It’s full-STEAM ahead for the students and faculty of Sacred Heart Catholic School in Gallup, NM.

This semester, Sacred Heart becomes the first school in McKinley County to offer a full curriculum in Science, Technology, Engineering, Arts and Math for each student in preschool through the eighth grade.

In the 2nd Grade classroom, Brenda Sanchez is distributing a lily and a kitchen spoon to her students. She asks them to feel the objects and describe the differences between the flower, which grows naturally, and the spoon, which is human-made.

“Another way to describe an object is by the form and function”, she stresses, introducing two specific scientific terms to her students.

Brenda Sanchez walks her 2nd Grade class through a demonstration of form and function at Sacred Heart School in late January.

This is the beginning of the STEAM program in the school, an initiative first championed by Anna Biava, who served on the school’s board for many years. Biava noticed the challenges facing students seeking to transfer to a career following graduation from high school or college.

“What I found is that New Mexico has a workforce crisis,” she said. “There’s a big movement in the state to try to remedy the education system in order to support the workforce.”

The solution: Biava developed a partnership between Sacred Heart School and Project Lead the Way, a national curriculum for engineering and science centered around hands-on learning and problem-solving.

New Mexico State University is the program’s official state affiliate, and seeks to establish new STEM programs throughout the state. Dr. Patricia Sullivan, an associate dean with NMSU’s College of Engineering, views the relationship between Sacred Heart School and the university as mutually beneficial.

“From our end, at New Mexico State, we’re just really interested in reaching out to partners, especially in rural areas and all over the state, to make sure that students have an opportunity to engage in quality STEM education at middle and high school levels,” Sullivan said.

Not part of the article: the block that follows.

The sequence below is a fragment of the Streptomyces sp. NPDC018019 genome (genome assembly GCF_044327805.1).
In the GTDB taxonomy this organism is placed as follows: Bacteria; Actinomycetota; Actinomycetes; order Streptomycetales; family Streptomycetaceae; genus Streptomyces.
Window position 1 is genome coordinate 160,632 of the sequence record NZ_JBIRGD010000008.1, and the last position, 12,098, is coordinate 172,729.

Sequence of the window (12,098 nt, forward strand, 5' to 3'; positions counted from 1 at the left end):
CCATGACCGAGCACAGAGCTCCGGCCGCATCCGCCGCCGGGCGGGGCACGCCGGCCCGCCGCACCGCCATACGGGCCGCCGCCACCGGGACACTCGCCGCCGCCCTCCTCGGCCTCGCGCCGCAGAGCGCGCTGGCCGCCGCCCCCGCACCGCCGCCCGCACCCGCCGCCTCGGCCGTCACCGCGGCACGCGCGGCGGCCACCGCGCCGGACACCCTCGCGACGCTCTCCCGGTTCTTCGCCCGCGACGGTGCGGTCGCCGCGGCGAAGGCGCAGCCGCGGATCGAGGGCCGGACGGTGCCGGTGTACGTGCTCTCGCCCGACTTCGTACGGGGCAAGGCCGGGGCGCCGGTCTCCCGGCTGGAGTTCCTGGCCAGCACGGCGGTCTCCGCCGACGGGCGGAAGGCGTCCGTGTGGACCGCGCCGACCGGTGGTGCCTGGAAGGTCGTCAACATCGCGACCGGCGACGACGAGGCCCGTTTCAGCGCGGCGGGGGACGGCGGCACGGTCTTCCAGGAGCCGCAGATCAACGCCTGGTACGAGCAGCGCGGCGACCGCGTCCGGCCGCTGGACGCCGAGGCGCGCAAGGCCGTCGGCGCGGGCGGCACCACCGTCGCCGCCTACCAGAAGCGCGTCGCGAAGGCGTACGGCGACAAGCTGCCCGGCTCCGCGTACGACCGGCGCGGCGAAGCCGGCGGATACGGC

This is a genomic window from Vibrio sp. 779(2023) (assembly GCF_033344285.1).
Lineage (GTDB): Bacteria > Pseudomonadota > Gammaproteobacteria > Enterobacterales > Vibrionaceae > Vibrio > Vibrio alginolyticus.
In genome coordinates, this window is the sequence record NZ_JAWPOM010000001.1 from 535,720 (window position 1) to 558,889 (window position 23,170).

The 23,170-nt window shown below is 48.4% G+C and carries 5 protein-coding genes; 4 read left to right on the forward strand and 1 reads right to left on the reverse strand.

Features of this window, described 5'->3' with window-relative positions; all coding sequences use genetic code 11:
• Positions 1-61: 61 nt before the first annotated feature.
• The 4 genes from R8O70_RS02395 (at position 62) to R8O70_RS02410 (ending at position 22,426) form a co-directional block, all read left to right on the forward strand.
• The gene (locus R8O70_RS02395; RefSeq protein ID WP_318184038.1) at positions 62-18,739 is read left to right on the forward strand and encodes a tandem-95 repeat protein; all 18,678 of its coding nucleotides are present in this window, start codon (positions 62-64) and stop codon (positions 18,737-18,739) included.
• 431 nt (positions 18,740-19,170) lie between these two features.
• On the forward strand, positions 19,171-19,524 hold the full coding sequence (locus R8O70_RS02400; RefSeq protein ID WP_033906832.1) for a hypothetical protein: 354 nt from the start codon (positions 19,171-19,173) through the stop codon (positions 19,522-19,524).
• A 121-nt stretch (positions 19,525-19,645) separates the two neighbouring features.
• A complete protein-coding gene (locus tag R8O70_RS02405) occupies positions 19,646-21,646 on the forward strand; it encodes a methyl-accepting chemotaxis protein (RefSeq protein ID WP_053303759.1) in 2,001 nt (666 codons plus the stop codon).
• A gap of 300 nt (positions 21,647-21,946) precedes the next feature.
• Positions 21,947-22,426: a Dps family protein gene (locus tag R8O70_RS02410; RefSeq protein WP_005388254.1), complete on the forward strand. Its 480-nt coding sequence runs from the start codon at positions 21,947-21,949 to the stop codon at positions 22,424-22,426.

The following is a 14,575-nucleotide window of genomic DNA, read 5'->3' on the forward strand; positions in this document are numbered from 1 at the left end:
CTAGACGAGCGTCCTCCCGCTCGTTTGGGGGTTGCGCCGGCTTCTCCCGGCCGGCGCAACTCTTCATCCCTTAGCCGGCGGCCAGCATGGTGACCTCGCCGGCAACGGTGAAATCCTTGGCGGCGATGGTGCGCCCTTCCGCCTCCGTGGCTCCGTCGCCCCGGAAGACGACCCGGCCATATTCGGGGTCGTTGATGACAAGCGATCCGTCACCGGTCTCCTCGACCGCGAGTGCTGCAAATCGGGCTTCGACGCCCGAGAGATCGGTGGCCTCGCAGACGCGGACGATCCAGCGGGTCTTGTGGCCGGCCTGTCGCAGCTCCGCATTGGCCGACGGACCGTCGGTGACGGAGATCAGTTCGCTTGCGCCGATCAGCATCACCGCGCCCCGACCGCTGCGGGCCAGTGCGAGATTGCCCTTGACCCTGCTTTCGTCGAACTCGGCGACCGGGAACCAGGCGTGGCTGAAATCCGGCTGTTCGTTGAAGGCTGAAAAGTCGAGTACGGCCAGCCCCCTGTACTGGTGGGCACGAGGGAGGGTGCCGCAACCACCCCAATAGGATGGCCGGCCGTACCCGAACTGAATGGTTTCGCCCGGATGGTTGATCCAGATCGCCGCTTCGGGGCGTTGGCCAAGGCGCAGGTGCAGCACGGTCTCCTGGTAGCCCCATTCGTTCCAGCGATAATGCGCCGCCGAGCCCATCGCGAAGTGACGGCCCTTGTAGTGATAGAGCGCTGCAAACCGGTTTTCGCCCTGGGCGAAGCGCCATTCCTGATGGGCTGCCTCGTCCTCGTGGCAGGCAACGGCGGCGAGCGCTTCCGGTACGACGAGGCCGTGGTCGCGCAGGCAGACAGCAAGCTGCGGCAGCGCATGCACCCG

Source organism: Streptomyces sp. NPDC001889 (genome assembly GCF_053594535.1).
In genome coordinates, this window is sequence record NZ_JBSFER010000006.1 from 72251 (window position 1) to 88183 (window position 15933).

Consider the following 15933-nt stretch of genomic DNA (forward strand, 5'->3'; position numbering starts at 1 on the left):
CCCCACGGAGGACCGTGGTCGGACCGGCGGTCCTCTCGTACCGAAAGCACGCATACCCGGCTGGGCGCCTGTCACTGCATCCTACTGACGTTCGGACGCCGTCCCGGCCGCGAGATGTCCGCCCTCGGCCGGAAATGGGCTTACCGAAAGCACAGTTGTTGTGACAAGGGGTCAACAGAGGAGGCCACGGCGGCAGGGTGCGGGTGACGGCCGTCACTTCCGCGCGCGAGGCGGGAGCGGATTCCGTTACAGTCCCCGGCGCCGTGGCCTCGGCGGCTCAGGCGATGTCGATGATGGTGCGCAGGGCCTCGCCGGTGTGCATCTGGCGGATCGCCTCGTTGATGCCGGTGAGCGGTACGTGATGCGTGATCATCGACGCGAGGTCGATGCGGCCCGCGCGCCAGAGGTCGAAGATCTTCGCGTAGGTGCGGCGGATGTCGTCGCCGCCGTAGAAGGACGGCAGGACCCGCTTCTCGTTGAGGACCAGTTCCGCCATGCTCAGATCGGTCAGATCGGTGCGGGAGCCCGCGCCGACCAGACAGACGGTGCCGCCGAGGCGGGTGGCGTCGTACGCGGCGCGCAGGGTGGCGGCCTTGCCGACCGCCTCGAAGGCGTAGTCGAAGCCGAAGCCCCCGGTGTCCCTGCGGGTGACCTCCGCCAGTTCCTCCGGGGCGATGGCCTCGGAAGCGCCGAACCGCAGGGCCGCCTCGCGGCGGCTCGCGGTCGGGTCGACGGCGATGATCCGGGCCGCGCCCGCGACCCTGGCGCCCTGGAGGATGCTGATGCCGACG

Once students develop STEM skills, they then can choose to apply those skills to a specific field in college, which then fosters a better job market throughout New Mexico.

“A lot of kids, they have expertise in some of the hands-on applications, but they don’t necessarily relate it to degrees in STEM fields. They may have grown up in agricultural areas, they may have grown up around some of the manufacturing, and even there with the refineries,” Sullivan said. “A lot of those are STEM skills, so it may not just be masters and PhD degrees – we’re talking about associate degrees, we’re talking about just out of high school – people with STEM skills have a higher job opportunity.”

Sullivan visited Sacred Heart in the Fall semester when the school held a community launch day, complete with a parade and visits to the school. Over the following weeks, every teacher in the school undertook a two-day intensive given by members of Project Lead the Way, so that each teacher could begin to understand and roll out the STEAM initiative in their classrooms.

Each classroom now has a digital board, which functions as a giant touchscreen and interactive lesson display, and every student is provided with an iPad. The technology upgrades go hand-in-hand with new lesson plans, as vocabulary and directions of students’ assignments will also change.

“What this program does is it teaches children to problem solve through real-world problems,” Biava said. “Another thing, the vocabulary is advanced and technical – nothing is dumbed-down for them. They don’t ‘make’ a pulley, they ‘construct’ a pulley. The whole thing is based in teaching the children transferrable skills. In the future, our technology’s gonna look a lot different than it does when they’re in first grade. The idea is that they’re beginning to use the engineering thought process to solve problems.”